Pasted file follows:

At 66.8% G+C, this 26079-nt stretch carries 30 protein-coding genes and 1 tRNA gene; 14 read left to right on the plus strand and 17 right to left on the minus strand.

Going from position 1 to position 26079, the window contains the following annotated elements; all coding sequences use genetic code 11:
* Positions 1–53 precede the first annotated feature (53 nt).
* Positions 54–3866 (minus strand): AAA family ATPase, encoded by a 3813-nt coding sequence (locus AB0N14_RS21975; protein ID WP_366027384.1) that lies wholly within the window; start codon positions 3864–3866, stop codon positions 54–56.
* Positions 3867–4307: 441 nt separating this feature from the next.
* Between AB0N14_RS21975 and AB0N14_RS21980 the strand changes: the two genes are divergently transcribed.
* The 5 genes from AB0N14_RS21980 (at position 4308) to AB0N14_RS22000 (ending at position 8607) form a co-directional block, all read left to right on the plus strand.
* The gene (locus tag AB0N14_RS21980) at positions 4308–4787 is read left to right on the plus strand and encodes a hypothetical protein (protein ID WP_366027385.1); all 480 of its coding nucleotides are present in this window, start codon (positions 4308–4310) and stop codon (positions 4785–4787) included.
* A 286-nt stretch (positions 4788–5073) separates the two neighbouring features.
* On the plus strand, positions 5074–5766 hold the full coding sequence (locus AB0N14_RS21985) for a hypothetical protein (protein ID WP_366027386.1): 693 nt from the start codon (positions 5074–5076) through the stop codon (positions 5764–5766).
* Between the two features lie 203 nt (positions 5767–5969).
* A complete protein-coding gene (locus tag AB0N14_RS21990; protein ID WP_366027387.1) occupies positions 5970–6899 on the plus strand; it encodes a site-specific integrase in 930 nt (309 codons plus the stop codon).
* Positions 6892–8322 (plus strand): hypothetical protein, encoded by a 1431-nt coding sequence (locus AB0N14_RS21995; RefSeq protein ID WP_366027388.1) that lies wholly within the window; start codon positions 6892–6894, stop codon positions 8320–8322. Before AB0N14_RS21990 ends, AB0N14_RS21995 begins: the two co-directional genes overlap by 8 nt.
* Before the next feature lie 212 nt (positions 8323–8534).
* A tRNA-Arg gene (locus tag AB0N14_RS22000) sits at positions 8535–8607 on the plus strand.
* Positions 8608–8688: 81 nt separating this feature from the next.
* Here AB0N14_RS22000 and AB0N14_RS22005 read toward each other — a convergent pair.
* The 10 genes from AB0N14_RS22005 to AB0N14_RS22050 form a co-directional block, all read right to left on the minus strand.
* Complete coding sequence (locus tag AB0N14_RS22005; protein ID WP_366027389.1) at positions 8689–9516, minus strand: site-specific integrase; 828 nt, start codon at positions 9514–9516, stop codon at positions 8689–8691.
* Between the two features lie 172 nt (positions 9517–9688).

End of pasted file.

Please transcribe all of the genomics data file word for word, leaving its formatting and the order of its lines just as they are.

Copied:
At 66.8% G+C, this 26079-nt stretch carries 30 protein-coding genes and 1 tRNA gene; 14 read left to right on the plus strand and 17 right to left on the minus strand.

Going from position 1 to position 26079, the window contains the following annotated elements; all coding sequences use genetic code 11:
* Positions 1–53 precede the first annotated feature (53 nt).
* Positions 54–3866 (minus strand): AAA family ATPase, encoded by a 3813-nt coding sequence (locus AB0N14_RS21975; protein ID WP_366027384.1) that lies wholly within the window; start codon positions 3864–3866, stop codon positions 54–56.
* Positions 3867–4307: 441 nt separating this feature from the next.
* Between AB0N14_RS21975 and AB0N14_RS21980 the strand changes: the two genes are divergently transcribed.
* The 5 genes from AB0N14_RS21980 (at position 4308) to AB0N14_RS22000 (ending at position 8607) form a co-directional block, all read left to right on the plus strand.
* The gene (locus tag AB0N14_RS21980) at positions 4308–4787 is read left to right on the plus strand and encodes a hypothetical protein (protein ID WP_366027385.1); all 480 of its coding nucleotides are present in this window, start codon (positions 4308–4310) and stop codon (positions 4785–4787) included.
* A 286-nt stretch (positions 4788–5073) separates the two neighbouring features.
* On the plus strand, positions 5074–5766 hold the full coding sequence (locus AB0N14_RS21985) for a hypothetical protein (protein ID WP_366027386.1): 693 nt from the start codon (positions 5074–5076) through the stop codon (positions 5764–5766).
* Between the two features lie 203 nt (positions 5767–5969).
* A complete protein-coding gene (locus tag AB0N14_RS21990; protein ID WP_366027387.1) occupies positions 5970–6899 on the plus strand; it encodes a site-specific integrase in 930 nt (309 codons plus the stop codon).
* Positions 6892–8322 (plus strand): hypothetical protein, encoded by a 1431-nt coding sequence (locus AB0N14_RS21995; RefSeq protein ID WP_366027388.1) that lies wholly within the window; start codon positions 6892–6894, stop codon positions 8320–8322. Before AB0N14_RS21990 ends, AB0N14_RS21995 begins: the two co-directional genes overlap by 8 nt.
* Before the next feature lie 212 nt (positions 8323–8534).
* A tRNA-Arg gene (locus tag AB0N14_RS22000) sits at positions 8535–8607 on the plus strand.
* Positions 8608–8688: 81 nt separating this feature from the next.
* Here AB0N14_RS22000 and AB0N14_RS22005 read toward each other — a convergent pair.
* The 10 genes from AB0N14_RS22005 to AB0N14_RS22050 form a co-directional block, all read right to left on the minus strand.
* Complete coding sequence (locus tag AB0N14_RS22005; protein ID WP_366027389.1) at positions 8689–9516, minus strand: site-specific integrase; 828 nt, start codon at positions 9514–9516, stop codon at positions 8689–8691.
* Between the two features lie 172 nt (positions 9517–9688).